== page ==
Properties currently operating without planning permission that are deemed to require it run the risk of being served enforcement notices and shut down by the local council. In Edinburgh and Glasgow, a number of properties have been served with enforcement notices in recent years, often resulting in them ceasing operation as a short-term let. Highland Council are looking to follow suit, and it is no coincidence that the areas that are actively looking to control the growth of short-term lets are those with the highest number of listings on Airbnb.

In April 2019, a Scottish Government consultation was opened to canvas the views of the public, accommodation sector, short-term let hosts, and other stakeholders in order to try and find a system of regulations that might achieve this balance. The Government previously established the Scottish Expert Advisory Panel on the Collaborative Economy, which highlighted both sides of the debate and made a number of recommendations about some measures that could be implemented.

The recommendations included:

  • Platforms should make a greater commitment to providing upfront information
  • There should be clear routes to making and escalating complaints
  • Hosts letting out their property on a digital platform must be shown, and indicate acceptance of, local rules and regulations regarding the use of properties as a short-term let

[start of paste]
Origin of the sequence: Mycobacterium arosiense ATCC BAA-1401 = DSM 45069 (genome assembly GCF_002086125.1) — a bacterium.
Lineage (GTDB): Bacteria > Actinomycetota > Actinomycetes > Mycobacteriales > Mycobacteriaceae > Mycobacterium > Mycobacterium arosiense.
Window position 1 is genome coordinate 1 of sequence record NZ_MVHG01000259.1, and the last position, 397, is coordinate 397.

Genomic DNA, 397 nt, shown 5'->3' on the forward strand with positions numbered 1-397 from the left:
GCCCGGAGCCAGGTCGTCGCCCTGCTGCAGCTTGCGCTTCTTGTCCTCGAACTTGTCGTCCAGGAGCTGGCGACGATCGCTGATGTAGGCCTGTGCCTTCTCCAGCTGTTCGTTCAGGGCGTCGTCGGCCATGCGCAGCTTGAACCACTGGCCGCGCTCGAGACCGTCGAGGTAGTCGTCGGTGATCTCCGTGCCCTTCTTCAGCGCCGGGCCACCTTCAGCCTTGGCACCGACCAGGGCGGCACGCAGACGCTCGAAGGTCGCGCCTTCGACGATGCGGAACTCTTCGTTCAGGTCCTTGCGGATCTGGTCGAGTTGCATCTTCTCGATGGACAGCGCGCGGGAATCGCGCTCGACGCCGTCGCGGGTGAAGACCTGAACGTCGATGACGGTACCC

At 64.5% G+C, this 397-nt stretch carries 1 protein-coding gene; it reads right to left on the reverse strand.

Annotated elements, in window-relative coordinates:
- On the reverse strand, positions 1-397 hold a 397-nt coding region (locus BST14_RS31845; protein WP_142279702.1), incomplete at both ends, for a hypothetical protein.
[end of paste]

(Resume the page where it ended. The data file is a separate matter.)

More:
• Platforms provide hosts with guidance on their income, business and council tax liabilities
  • Health and safety thresholds should be updated to specifically refer to peer-to-peer accommodation
  • Details of the consultation can be found on the Scottish Government’s website. Responses can address as many or as few of the questions as desired. Responses can be emailed, posted, or submitted online to the Scottish Government, until 19th July 2019.

Murray Rankin is a graduate planner at Graham and Sibbald, whose team of specialist chartered surveyors work extensively in the Scottish hospitality sector, advising and assisting clients on all aspects of commercial property transactions. Visit for more information. For planning requirement enquiries regarding short-term lets, contact or visit

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Catering Scotland

Catering Scotland